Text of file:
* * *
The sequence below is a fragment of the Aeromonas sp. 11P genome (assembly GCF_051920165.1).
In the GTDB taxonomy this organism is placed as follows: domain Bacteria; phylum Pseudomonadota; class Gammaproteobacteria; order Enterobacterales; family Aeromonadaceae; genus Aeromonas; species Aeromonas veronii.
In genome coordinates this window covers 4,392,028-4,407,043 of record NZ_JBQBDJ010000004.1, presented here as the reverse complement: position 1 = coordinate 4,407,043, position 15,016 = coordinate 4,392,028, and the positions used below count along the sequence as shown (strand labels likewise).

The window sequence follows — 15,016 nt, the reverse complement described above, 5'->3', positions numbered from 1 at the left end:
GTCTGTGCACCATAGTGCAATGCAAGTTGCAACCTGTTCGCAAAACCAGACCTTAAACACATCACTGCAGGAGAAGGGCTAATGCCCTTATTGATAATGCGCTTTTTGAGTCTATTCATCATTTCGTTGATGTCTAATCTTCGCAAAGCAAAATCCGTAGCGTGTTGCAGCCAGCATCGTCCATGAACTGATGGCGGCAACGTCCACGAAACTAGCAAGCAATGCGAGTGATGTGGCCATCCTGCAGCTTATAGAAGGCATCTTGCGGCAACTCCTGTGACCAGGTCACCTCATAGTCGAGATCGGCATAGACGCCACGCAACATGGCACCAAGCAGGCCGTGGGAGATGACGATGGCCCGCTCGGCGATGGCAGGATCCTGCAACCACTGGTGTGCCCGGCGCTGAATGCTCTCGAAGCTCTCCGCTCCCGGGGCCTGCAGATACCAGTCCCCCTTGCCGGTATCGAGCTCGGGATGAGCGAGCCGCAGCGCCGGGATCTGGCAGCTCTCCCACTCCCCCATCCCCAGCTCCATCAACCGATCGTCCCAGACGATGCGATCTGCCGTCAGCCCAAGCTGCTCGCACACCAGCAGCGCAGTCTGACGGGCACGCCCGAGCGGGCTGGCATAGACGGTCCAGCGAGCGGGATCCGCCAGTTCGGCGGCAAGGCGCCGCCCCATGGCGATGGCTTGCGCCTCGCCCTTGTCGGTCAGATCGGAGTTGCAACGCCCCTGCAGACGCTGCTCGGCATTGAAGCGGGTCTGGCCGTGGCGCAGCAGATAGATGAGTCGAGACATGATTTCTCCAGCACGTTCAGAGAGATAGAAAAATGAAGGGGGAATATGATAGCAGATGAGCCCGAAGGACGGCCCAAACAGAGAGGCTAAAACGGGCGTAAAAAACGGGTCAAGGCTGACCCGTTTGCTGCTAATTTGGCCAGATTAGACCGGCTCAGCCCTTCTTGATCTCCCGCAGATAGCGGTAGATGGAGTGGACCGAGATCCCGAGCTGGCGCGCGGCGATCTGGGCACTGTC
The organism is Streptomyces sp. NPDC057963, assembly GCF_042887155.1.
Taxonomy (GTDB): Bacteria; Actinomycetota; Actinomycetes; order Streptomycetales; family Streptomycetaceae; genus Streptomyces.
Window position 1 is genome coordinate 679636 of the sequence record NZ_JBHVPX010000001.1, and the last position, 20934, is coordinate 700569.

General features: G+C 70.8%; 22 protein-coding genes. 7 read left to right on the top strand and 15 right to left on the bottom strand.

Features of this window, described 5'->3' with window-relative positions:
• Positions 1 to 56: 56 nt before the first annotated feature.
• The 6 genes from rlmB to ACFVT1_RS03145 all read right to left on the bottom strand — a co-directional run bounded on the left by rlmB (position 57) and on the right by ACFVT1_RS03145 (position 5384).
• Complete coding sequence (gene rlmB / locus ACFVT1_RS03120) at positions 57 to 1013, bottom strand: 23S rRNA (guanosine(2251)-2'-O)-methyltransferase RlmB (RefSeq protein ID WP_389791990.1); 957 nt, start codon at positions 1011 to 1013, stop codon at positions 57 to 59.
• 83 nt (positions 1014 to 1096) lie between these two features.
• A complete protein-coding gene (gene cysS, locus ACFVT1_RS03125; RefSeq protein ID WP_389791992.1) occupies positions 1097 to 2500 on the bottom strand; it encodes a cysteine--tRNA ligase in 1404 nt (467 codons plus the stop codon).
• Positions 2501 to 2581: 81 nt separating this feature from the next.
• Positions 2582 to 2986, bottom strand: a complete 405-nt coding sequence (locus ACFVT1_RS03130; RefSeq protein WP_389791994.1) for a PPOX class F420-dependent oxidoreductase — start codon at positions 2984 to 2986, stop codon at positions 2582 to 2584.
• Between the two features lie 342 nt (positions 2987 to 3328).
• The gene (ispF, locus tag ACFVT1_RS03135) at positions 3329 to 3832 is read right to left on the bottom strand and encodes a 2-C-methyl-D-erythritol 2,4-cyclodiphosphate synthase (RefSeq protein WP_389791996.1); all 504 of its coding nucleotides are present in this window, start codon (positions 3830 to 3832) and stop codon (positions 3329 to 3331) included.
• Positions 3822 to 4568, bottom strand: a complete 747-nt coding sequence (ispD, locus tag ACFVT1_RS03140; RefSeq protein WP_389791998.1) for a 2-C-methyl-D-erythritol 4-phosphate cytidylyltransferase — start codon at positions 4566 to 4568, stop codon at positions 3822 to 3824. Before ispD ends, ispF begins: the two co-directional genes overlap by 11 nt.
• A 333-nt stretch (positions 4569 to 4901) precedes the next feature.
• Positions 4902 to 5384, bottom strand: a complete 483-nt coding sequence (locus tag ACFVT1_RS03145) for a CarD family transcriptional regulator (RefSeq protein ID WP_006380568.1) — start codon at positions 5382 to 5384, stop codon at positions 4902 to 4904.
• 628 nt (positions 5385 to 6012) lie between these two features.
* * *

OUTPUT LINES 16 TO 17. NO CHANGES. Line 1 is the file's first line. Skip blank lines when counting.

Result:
• Positions 2501 to 2581: 81 nt separating this feature from the next.
• Positions 2582 to 2986, bottom strand: a complete 405-nt coding sequence (locus ACFVT1_RS03130; RefSeq protein WP_389791994.1) for a PPOX class F420-dependent oxidoreductase — start codon at positions 2984 to 2986, stop codon at positions 2582 to 2584.